New release of collaborative distributed social network Kune: “Ostrom”

After a hectic summer, we can announce a new version of Kune ­čÖé This happily coincides with the 6 month-anniversary of the node, which has now more than 330 groups and more than 1600 users.

Kune 0.2.0 has as codename “Ostrom“, as a homage to Elinor Ostrom, Nobel Prize of Economics 2009. She demonstrated how the Commons can be managed by their communities in a better and more successful way than how the State and the Market manage them. She died last June, so let this serve as tribute to her work on boosting the Commons paradigm. Kune aims to contribute to this trend, trying to boost the Commons-based peer production by grassroot communities.

Why Kune? Today we give this as an argument: because all together we have built and maintained a free/open encyclopedia such as Wikipedia… but we cannot stop in an encyclopedia, we must aim for the complete free/open library. Thus, we need tools to build and maintain, all together, that whole distributed “network of libraries”: a free/open distributed ecosystem of resources, methods, designs, tools and knowledge that can enable a free/open society.

We have the theoretical tools (e.g. Ostrom works), we have the legal tools (e.g. Creative Commons), and with tools such as Kune we hope to contribute to have technical tools that promote real-time peer collaboration for building and maintaining Commons in every field.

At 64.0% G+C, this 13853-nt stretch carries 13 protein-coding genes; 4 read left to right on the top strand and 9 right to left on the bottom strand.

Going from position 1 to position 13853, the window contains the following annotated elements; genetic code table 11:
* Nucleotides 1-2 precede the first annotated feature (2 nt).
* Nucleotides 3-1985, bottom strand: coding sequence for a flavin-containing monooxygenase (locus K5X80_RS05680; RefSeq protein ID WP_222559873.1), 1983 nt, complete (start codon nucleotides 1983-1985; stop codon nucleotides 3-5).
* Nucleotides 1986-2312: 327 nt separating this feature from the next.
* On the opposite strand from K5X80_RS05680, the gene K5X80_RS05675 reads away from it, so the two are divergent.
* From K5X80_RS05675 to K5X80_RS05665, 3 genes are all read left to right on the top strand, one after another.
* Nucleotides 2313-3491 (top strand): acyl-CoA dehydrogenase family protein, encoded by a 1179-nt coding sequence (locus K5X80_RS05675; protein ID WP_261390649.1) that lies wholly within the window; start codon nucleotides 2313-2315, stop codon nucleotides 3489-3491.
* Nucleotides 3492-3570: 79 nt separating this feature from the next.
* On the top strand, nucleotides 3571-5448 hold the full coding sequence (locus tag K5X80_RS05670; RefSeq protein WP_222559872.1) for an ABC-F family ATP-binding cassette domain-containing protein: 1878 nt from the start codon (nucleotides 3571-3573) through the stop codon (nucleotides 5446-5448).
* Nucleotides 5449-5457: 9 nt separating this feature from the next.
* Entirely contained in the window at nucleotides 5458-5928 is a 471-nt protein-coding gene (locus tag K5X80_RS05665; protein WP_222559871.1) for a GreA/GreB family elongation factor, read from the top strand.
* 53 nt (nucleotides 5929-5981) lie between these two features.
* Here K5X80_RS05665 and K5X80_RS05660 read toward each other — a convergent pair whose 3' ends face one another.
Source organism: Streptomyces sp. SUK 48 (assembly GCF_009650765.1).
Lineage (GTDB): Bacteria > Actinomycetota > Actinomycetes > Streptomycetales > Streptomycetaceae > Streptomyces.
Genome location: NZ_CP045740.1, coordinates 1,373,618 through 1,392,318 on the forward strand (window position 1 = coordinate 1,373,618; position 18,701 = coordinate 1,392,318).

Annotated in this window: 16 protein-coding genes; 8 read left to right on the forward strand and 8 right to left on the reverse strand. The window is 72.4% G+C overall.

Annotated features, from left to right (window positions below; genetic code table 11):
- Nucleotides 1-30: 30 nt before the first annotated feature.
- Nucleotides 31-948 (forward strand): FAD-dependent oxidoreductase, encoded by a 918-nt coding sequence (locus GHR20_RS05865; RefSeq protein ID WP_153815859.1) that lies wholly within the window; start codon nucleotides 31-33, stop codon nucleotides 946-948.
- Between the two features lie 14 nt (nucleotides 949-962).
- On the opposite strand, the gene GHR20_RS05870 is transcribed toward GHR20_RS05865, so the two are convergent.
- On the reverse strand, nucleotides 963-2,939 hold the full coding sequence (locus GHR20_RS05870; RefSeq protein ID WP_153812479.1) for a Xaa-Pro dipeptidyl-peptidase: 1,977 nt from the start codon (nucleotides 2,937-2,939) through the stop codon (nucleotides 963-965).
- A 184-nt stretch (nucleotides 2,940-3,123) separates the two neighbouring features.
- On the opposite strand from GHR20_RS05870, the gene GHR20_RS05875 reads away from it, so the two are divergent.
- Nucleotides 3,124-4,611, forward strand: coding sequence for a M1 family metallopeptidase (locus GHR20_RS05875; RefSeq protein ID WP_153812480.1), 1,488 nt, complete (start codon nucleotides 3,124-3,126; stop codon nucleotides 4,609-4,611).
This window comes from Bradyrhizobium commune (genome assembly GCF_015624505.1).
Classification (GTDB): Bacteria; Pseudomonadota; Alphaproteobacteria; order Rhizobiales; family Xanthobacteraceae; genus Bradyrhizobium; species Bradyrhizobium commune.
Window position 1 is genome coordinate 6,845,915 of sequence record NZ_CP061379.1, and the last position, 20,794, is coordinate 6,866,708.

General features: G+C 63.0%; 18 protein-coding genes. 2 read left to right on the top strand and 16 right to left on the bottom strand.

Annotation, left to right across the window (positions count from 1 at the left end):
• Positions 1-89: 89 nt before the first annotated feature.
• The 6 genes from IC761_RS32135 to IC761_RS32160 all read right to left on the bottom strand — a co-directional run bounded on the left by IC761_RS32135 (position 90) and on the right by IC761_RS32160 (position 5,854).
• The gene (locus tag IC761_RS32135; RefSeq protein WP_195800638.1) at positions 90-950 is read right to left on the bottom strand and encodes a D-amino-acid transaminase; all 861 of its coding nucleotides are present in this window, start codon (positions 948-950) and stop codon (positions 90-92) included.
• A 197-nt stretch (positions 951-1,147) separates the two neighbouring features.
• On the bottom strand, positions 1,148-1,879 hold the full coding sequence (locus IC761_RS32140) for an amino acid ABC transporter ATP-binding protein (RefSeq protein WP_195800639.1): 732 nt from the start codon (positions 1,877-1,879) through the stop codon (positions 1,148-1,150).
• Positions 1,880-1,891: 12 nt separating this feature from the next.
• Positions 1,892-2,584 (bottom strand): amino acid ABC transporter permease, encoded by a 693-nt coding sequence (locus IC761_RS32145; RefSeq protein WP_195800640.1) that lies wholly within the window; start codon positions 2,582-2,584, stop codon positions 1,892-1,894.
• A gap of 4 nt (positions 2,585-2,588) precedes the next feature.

Kune “Ostrom” has lots of improvements and new features, such as:

More improvements, this time just for techies (sorry for the humans):

  • Apache Wave integration within Kune has been sensibly improved
  • Improved RTL support (for Arabic and similar languages)
  • Now Kune works under proxies
  • Improved performance
  • …and many, many bug fixes
  • On the developer side, we have moved to GIT and Gitorious repository:
    with a read-only mirror in Github:
  • The admin documentation, for those who want to have their own Kune node, has been significantly improved:!

We would like to invite anyone to join the development of Kune (or Apache Wave). Please spread the word among developers: we are doing this because we believe it is important to be done. It’s fun, it feels good, but especially we believe it’s important, in the complicated times we are living.

We want to thank the incredible work of Apache Wave developers, the Medialab-Prado Kune group for their useful advice, and the IEPALA Foundation for their support.

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